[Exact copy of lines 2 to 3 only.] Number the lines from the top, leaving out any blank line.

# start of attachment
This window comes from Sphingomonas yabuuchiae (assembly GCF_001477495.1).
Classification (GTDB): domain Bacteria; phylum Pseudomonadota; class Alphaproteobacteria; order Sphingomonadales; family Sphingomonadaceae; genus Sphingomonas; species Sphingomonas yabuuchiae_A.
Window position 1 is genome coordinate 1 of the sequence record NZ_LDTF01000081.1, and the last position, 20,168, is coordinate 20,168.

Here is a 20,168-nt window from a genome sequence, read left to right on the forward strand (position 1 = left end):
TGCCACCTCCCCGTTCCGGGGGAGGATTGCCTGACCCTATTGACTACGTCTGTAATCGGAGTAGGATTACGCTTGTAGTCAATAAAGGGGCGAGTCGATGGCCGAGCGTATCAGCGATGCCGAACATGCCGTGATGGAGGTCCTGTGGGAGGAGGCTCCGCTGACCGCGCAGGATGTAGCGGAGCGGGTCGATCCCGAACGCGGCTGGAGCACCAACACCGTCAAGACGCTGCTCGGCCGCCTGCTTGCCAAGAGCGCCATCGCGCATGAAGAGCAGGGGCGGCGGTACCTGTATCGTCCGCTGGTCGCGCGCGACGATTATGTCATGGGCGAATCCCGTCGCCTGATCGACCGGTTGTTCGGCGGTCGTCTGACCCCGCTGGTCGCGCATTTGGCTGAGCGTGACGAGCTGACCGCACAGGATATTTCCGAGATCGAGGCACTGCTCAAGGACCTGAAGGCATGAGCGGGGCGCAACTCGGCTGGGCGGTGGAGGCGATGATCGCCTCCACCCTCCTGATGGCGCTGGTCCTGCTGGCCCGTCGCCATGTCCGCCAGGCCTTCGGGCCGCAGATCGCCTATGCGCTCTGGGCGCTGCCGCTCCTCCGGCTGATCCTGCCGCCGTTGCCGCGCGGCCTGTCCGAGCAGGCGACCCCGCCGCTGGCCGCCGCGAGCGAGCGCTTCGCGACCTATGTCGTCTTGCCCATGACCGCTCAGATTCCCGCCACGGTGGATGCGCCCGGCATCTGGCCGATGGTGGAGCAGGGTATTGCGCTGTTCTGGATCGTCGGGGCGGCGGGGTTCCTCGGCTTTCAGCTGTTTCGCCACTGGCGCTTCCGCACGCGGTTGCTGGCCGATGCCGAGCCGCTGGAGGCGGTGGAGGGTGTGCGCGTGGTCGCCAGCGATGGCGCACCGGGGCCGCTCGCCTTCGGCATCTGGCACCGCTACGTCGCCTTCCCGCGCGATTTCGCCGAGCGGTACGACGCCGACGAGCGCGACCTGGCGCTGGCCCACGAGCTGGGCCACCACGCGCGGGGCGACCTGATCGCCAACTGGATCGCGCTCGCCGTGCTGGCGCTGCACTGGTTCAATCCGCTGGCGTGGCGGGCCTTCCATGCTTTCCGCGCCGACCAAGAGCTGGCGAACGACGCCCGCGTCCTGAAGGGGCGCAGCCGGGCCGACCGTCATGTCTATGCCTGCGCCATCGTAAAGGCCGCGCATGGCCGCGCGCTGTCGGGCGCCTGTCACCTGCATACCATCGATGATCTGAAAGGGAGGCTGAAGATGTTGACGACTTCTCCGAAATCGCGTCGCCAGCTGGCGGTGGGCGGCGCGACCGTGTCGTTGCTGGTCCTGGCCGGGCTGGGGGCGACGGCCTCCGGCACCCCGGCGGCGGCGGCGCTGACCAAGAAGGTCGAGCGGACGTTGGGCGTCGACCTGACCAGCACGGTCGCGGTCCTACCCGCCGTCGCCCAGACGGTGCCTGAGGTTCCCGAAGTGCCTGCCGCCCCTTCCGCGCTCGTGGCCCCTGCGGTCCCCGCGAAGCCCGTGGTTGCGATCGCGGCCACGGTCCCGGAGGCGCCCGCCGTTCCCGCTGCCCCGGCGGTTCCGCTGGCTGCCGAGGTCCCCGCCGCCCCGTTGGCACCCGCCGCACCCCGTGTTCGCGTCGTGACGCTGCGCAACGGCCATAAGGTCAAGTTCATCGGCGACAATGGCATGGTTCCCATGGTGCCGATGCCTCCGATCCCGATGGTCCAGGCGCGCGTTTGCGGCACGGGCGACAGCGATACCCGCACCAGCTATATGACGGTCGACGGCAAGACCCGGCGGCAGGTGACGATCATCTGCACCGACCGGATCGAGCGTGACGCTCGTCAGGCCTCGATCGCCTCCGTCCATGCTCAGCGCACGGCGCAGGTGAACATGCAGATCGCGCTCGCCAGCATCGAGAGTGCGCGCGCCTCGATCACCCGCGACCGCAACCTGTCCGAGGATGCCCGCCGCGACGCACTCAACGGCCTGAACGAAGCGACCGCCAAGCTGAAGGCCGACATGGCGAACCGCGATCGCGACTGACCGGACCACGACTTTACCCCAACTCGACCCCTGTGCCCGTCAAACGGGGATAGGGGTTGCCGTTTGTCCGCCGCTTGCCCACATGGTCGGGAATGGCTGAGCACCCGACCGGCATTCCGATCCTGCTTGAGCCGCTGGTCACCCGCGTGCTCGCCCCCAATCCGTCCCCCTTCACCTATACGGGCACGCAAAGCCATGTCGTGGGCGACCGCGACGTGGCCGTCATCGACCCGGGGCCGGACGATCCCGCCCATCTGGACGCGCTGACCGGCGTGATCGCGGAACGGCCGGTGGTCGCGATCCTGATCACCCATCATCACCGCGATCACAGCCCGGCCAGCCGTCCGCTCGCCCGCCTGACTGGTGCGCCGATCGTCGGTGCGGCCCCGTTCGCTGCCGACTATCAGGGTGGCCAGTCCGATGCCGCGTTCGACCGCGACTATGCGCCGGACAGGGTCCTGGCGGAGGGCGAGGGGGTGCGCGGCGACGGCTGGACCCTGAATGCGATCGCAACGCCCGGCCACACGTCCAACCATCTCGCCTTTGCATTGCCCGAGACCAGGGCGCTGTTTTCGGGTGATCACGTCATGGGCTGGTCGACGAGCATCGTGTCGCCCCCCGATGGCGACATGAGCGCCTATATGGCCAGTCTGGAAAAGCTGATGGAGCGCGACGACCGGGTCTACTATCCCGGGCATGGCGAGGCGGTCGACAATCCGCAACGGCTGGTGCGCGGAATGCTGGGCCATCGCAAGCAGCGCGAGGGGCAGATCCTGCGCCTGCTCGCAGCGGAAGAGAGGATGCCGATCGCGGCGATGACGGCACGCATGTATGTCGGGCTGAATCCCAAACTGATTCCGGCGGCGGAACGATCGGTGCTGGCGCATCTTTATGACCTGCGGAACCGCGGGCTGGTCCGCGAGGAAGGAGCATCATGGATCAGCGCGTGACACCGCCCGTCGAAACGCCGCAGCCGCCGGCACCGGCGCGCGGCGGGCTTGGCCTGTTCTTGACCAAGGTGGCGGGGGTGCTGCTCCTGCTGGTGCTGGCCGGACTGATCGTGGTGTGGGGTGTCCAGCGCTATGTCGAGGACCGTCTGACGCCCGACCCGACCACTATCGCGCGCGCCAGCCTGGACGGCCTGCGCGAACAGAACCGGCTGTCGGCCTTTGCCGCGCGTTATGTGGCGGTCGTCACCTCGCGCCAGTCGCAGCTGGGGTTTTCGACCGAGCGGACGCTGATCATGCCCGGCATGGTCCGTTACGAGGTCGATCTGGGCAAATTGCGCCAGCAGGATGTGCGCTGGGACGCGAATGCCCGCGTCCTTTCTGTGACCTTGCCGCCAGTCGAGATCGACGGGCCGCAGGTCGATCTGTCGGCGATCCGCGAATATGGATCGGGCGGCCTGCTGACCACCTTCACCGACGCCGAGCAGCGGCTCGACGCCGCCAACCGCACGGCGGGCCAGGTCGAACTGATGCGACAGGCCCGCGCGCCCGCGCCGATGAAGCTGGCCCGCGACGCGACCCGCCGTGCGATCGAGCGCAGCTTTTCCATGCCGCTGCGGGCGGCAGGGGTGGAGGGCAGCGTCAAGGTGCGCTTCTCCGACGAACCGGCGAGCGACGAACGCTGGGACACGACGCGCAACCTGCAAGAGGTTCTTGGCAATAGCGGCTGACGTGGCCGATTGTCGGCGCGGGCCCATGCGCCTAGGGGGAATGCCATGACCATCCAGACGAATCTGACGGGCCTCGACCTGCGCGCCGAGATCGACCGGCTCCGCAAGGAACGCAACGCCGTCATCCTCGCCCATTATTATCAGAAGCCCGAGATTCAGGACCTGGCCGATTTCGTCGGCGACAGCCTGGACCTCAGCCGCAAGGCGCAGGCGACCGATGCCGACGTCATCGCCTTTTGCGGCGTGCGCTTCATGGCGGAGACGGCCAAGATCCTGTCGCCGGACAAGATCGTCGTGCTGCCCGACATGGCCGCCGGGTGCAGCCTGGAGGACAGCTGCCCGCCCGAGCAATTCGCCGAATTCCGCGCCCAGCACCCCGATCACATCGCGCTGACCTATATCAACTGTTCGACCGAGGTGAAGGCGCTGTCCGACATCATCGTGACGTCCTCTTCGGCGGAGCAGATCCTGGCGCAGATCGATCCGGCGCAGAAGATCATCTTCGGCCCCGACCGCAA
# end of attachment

Classification (GTDB): domain Bacteria; phylum Pseudomonadota; class Alphaproteobacteria; order Sphingomonadales; family Sphingomonadaceae; genus Sphingomonas; species Sphingomonas yabuuchiae_A.
Window position 1 is genome coordinate 1 of the sequence record NZ_LDTF01000081.1, and the last position, 20,168, is coordinate 20,168.